To investigate the effect of the epidermal growth factor receptor (EGFR) on the induction of apoptosis by the chemotherapeutic agent etoposide (VP16), and to examine the effect of combining VP16 with gefitinib to see if the cell-survival mechanism can be prevented.
MATERIALS AND METHODS
The bladder cancer cell lines RT4 and T24, representing low- and high-malignancy grades respectively, were treated with VP16 (10 or 50 µm) and the level of apoptosis determined using a commercial kit. EGFR receptor activity was determined by western blotting using antibodies against phosphorylated EGFR. The EGFR was either activated by heparin-binding (HB)-EGF (1 nm) or inhibited with the specific EGFR inhibitor gefitinib (1 or 5 µm). The pan-caspase inhibitor Z-VAD (30 µm) was used to test the involvement of caspase activity.
Treatment of T24 bladder cancer cells with VP16 (50 µm) for 48 h induced phosphorylation of the EGFR and activation of the EGFR prevented the apoptosis induced by VP16. Thus, treatment of T24 cells with 50 µm VP16 for 48 h resulted in 19% apoptosis. However, activation of the EGFR with HB-EGF (1 nm) with VP16 (50 µm) significantly reduced the level of apoptosis by 25% (P < 0.05) showing that activating the EGFR has a cell-survival function. Inhibiting the EGFR with gefitinib (5 µm) blocked the VP16-induced activation of the EGFR. Combined treatment with gefitinib and VP16 resulted in 45% apoptotic cells, i.e. more than double the percentage of apoptotic cells with VP16 alone. This was found in both T24 and RT4 cells. Gefitinib used alone (1 and 5 µm) generated no apoptosis in the cells. Treatment of T24 cells with Z-VAD showed that apoptosis induced by both VP16 alone and VP16 with gefitinib was caspase-mediated.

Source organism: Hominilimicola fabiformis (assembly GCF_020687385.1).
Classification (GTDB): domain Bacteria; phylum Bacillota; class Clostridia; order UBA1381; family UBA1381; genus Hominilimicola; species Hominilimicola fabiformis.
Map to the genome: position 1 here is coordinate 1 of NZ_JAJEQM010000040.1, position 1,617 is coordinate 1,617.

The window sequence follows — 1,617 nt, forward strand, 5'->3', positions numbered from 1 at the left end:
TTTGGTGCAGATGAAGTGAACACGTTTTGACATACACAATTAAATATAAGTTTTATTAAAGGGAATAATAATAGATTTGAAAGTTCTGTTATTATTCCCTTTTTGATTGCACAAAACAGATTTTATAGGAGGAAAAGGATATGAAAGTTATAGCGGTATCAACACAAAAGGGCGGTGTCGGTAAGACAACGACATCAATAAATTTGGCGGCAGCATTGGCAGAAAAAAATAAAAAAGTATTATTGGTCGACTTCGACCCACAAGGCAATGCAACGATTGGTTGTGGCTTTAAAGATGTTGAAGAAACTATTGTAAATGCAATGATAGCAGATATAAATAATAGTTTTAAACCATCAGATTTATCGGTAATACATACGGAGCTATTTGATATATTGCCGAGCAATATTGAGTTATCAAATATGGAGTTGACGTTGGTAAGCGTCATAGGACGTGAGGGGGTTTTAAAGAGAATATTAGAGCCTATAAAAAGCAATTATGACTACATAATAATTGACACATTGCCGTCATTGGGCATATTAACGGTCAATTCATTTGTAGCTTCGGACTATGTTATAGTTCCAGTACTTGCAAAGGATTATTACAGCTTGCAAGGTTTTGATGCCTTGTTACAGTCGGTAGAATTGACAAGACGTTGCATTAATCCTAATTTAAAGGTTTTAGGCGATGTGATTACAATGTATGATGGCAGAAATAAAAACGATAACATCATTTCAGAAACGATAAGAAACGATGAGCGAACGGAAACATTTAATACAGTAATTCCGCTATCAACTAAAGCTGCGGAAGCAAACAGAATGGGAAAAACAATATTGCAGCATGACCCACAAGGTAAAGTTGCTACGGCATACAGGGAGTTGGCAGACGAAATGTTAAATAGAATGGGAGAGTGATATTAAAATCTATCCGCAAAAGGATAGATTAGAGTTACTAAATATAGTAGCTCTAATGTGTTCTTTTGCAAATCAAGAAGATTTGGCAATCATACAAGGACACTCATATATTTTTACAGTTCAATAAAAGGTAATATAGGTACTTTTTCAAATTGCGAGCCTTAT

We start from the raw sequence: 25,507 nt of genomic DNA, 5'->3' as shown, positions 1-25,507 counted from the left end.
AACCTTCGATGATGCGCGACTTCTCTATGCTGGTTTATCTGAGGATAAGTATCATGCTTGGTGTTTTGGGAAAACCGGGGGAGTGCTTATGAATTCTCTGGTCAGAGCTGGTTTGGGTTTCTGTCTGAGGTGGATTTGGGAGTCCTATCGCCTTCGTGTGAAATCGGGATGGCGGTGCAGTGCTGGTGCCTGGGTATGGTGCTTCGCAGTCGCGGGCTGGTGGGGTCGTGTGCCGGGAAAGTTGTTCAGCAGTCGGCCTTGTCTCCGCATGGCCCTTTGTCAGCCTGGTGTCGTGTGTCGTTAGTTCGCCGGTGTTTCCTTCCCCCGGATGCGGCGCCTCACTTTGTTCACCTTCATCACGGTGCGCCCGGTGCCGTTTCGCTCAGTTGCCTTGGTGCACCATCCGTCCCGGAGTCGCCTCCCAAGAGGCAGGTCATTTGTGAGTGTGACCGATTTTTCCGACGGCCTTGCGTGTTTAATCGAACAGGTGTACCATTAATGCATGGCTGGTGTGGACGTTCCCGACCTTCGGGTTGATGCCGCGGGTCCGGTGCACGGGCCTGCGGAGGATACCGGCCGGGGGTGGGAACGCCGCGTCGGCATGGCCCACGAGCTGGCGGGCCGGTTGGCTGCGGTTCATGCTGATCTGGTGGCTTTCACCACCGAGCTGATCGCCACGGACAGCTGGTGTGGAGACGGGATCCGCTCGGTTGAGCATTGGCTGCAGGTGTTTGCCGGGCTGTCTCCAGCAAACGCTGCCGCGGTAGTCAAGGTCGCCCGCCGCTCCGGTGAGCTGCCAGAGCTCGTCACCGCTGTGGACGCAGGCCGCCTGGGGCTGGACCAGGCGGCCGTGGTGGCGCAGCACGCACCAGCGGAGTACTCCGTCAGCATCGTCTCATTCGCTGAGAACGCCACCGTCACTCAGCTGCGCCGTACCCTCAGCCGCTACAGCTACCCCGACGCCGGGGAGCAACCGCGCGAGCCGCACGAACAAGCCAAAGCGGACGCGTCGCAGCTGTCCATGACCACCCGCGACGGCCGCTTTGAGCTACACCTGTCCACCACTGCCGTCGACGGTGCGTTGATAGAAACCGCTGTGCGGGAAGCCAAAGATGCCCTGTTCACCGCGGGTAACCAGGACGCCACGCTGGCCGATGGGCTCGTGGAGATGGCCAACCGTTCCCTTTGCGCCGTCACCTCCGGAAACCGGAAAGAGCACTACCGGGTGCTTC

These results suggest that activation of the EGFR induced a cell-survival function when bladder cancer cells were treated with the DNA-damaging drug VP16, and that combined treatment with VP16 and the EGFR inhibitor gefitinib might improve the efficacy of treatment.